By Melissa Hayes, The Record
TRENTON, N.J. — A GOP candidate for governor in New York said New Jersey Governor Chris Christie should resign as chairman of the Republican Governors Association after Christie said he wouldn’t campaign across the Hudson River unless the race tightens.
Christie was asked directly if he would campaign for Westchester County Executive Rob Astorino, who is running against Democratic Governor Andrew Cuomo, but Christie wouldn’t commit his support.
“I will spend time in places where we have a chance to win; I said that right from the beginning,” Christie said Monday at a campaign stop in Connecticut. “I said all around the start to candidates all around the country: We don’t pay for landslides and we don’t invest in lost causes.”
Astorino noted Tuesday that Christie has traveled as far as California to support a GOP gubernatorial candidate who is 20 points behind in polls, and he questioned whether Christie’s lack of support for him was linked to the George Washington Bridge lane closure scandal and Christie’s relationship with Cuomo.
“Clearly he can come across the bridge and not just to raise money for himself but raise money for the Republican candidate here unless he is unable or unwilling because of an issue we don’t know about with Andrew Cuomo and the ‘Bridgegate’ scandal,” Astorino said on Fred Dicker Live from the State Capitol.
Christie’s office declined to respond. The Republican Governors Association and Cuomo’s campaign also did not respond to requests for comment.
Former New York governor David Paterson, chairman of his state’s Democratic committee, said Astorino is not being taken seriously because of comments like those.
“That is a reckless, irresponsible accusation to make with no basis whatsoever and not fitting for a qualified gubernatorial candidate,” Paterson said.
Astorino’s remarks mirror those of Barbara Buono, the Democratic state senator from Middlesex County who tried to unseat Christie but trailed him in the polls and had little success raising money.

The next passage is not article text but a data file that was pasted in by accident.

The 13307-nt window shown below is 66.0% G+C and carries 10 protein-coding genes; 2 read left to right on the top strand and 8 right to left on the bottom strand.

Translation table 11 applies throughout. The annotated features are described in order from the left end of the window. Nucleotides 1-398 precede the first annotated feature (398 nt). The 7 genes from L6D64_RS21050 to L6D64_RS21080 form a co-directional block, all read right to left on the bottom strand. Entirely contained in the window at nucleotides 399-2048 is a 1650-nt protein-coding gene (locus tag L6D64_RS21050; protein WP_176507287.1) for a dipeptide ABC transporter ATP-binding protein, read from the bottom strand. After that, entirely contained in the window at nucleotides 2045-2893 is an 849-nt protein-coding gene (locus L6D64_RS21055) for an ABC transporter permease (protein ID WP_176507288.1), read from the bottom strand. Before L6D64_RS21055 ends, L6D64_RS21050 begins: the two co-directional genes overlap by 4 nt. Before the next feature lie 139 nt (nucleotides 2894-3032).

The Democratic Governors Association spent a few thousand dollars on Buono while it poured $6 million into the Virginia race, winning that state, which had been under GOP control.
The RGA spent millions in the 2009 race against former New Jersey governor Jon Corzine, helping level the playing field for Christie against a wealthy Democrat who was self-financing his reelection bid.
Although Christie is a Republican and Cuomo is a Democrat, they have a working relationship that includes overseeing the Port Authority of New York and New Jersey. The unlikely pair met for dinner a week before the Port Authority released its toll hike proposal in 2011. The Record, citing sources, reported in March that the governors’ top aides were involved in orchestrating a scheme to float a higher toll hike so Christie and Cuomo could propose a smaller increase, which they did in a joint statement.
Bill O’Reilly, a spokesman for Astorino, said the campaign doesn’t have any evidence that Christie has stayed out of the race at the behest of Cuomo, but he added that Christie’s relationship with Astorino changed after the bridge scandal broke this year.
Astorino first met with Christie at the Republican Governors Association meeting in Arizona last November, where Christie was named chairman of the RGA going into an election cycle with 36 gubernatorial races, O’Reilly said.
“We’ve just been perplexed,” O’Reilly said. “At the meeting in Arizona, Governor Christie seemed very welcoming of Rob Astorino as a candidate for governor of New York, and then following the Bridgegate scandal he just can’t be found, and that culminated with his remarks yesterday.”
When he was asked about it at a news conference in December, Christie noted that Astorino wasn’t yet a declared candidate.
“Our meeting was essentially me and Mary Pat with Rob and his wife asking us about what it was like to run for governor with young children and to serve as governor with young children,” Christie said in December, adding he didn’t pledge to support Astorino.
On Monday Christie didn’t entirely rule out campaigning in New York but said he’s focusing his energy on closer races for now.
Photo: Peter Stevens via Flickr